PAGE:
Today I woke Up… | “A Defect in the Dreamer’s Understanding…


poems by Elizabeth Cantwell


Today I Woke Up Beneath the Index Finger

of a lot of people, anticipating
fever. When I put my head against the

warm of my breakfast table’s stomach
the baby kicked. It did not want a name

or anything like that. Today I felt myself
up in the shower, today I threw away

my second-best bed. Today I told no one
to stop. The baby kicked because it was ugly.

The baby kicked because it had no other way
to say let’s spit up on the walls

and eat Chinese food. Let’s balk
at lists, at the way you climb into

and out of subway stops. Bury
these bulbs, take my temperature. Light me up

like Vegas. When the baby is born
it will have your parting teeth.


A Defect in the Dreamer’s Understanding of Her Life

The thing is, I’ve been fresh out of fly swatters
for a while now. You can’t use them more than once
on the flies we get around here.

Around 3 a.m. this morning
I tried to focus my eyes but the black shape in the living
room wouldn’t get any sharper. Stop me

if you’ve heard this one before—I’m relatively sure the things that
should connect me to the world keep growing weaker,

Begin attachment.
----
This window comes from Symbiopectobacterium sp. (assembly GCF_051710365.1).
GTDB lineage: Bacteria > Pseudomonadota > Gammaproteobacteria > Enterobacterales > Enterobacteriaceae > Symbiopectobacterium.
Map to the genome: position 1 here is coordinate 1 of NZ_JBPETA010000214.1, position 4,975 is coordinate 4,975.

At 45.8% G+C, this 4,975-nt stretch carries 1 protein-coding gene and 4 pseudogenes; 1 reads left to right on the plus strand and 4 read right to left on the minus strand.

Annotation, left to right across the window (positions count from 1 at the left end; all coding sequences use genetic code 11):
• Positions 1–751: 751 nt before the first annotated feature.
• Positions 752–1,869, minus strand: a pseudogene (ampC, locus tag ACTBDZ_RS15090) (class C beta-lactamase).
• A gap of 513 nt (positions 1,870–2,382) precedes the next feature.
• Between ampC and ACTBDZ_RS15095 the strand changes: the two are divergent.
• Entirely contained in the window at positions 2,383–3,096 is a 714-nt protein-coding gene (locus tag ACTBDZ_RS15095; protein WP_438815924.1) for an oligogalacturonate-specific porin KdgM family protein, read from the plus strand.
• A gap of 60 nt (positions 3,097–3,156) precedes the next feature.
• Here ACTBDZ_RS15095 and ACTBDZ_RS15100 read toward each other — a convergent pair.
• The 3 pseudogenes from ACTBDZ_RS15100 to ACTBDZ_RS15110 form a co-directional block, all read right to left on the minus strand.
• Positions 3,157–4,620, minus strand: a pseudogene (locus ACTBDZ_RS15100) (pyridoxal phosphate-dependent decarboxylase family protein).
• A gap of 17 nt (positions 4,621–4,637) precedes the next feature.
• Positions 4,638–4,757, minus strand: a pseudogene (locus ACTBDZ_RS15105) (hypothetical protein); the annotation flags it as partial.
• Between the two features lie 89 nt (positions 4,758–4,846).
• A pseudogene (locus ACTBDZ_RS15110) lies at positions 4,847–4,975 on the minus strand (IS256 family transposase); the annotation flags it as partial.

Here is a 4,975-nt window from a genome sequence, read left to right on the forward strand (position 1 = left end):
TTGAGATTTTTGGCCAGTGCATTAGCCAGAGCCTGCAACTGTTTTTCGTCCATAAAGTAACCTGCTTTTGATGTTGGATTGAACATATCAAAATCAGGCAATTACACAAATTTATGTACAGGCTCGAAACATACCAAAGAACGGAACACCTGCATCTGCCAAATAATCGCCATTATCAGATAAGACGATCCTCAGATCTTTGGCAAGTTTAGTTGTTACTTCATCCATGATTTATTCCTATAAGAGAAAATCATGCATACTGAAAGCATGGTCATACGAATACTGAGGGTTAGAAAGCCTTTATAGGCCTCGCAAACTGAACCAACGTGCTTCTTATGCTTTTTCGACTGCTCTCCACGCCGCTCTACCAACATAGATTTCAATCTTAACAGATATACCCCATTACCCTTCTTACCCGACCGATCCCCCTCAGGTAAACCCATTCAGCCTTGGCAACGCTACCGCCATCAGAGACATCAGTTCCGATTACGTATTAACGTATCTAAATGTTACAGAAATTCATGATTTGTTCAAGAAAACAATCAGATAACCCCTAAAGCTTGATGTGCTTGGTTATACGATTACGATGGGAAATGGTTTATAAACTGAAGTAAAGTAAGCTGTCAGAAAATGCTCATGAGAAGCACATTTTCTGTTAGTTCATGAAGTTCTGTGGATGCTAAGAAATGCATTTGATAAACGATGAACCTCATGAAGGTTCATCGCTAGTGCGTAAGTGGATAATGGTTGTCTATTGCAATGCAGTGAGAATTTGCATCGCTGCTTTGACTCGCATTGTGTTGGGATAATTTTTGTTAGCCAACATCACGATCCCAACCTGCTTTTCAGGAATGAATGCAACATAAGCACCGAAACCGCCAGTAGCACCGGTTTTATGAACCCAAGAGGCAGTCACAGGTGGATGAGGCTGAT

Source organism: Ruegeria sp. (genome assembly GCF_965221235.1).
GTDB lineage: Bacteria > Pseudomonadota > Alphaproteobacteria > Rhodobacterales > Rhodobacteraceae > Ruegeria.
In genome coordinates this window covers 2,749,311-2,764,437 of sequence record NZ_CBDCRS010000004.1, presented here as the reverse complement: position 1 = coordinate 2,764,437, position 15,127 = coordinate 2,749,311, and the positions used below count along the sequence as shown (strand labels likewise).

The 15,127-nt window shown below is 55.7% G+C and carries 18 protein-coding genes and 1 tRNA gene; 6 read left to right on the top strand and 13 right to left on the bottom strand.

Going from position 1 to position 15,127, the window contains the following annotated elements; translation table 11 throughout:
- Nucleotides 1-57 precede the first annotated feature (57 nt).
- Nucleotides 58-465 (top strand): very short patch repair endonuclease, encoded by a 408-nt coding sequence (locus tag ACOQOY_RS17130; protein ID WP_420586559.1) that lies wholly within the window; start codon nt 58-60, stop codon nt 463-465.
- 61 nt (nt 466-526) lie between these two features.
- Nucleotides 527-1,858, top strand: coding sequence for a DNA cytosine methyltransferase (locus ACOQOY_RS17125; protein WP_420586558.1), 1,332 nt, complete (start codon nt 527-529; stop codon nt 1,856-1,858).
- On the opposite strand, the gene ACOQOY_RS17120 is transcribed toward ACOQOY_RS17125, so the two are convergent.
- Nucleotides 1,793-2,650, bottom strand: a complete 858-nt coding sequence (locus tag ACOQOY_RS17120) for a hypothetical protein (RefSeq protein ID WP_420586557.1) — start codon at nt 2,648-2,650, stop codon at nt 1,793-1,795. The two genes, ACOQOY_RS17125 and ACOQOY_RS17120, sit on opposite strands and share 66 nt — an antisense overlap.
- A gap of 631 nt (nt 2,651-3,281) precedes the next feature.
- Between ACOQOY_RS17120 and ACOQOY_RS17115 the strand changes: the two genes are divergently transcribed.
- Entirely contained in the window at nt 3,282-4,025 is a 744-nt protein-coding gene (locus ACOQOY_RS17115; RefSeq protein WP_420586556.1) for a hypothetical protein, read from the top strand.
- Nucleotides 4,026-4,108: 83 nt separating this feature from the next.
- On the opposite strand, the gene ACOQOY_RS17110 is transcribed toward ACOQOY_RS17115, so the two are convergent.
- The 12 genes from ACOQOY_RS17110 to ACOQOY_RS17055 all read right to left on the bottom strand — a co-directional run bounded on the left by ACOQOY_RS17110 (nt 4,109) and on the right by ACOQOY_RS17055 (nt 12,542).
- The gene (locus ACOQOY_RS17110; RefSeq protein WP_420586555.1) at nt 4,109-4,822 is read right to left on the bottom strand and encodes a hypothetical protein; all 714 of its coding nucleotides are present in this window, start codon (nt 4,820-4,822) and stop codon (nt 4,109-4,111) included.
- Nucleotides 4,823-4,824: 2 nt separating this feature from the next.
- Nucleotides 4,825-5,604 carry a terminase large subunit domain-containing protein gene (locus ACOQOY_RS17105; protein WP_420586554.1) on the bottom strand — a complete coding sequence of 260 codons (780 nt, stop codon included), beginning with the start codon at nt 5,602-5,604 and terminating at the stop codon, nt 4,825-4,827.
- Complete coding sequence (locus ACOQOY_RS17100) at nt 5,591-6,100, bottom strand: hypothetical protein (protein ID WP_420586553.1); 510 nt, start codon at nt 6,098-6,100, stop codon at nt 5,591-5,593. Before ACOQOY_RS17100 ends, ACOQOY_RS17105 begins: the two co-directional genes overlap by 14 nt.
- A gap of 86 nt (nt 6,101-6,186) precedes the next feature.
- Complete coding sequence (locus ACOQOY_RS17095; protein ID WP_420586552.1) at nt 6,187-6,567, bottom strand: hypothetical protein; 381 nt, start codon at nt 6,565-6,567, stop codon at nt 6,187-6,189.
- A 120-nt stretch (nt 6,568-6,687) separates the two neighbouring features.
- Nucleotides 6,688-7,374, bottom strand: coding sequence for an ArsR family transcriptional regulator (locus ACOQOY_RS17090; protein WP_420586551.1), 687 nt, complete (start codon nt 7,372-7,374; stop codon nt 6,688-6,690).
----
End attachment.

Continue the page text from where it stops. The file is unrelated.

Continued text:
more attenuated. I think their fibers are too elastic, too

willing to yield. What else could explain this constant
slippage, this black shape now rising and making
its way towards me? And that night, your fingers

were thin, dead clouds moving steadily west with
the Sun. And the fly pinching me has hands. And his hands have
sunspots. And I fear that if I wake I will be

just one more iteration of some former self, one step farther
from the original. Or perhaps everything
will be dimmed: the wall dim opposite the bed, the idea

of a periphery or boundary dim, the dim
doorway, outside it a dim figure in the hall. And your fingers
were thin, dead clouds with no rain inside, no

hope of opening onto dry fields or into
wounds that could stimulate a buried nerve. Of which
I have far too many, no markers, not even the tell-tale plots

of broken earth above them. Perhaps
it’s not a lawn at all, that stretch of green outside
my window. Perhaps it’s a tiny football field. Stop me

if you’ve heard this one before: the moral of this story
is that I’m not even strong enough to pry open
my own eyelids. What kind of a promise is that,

to this whole crowd of people waiting just inside my
skull for nothing more than a fighting chance?



Elizabeth Cantwell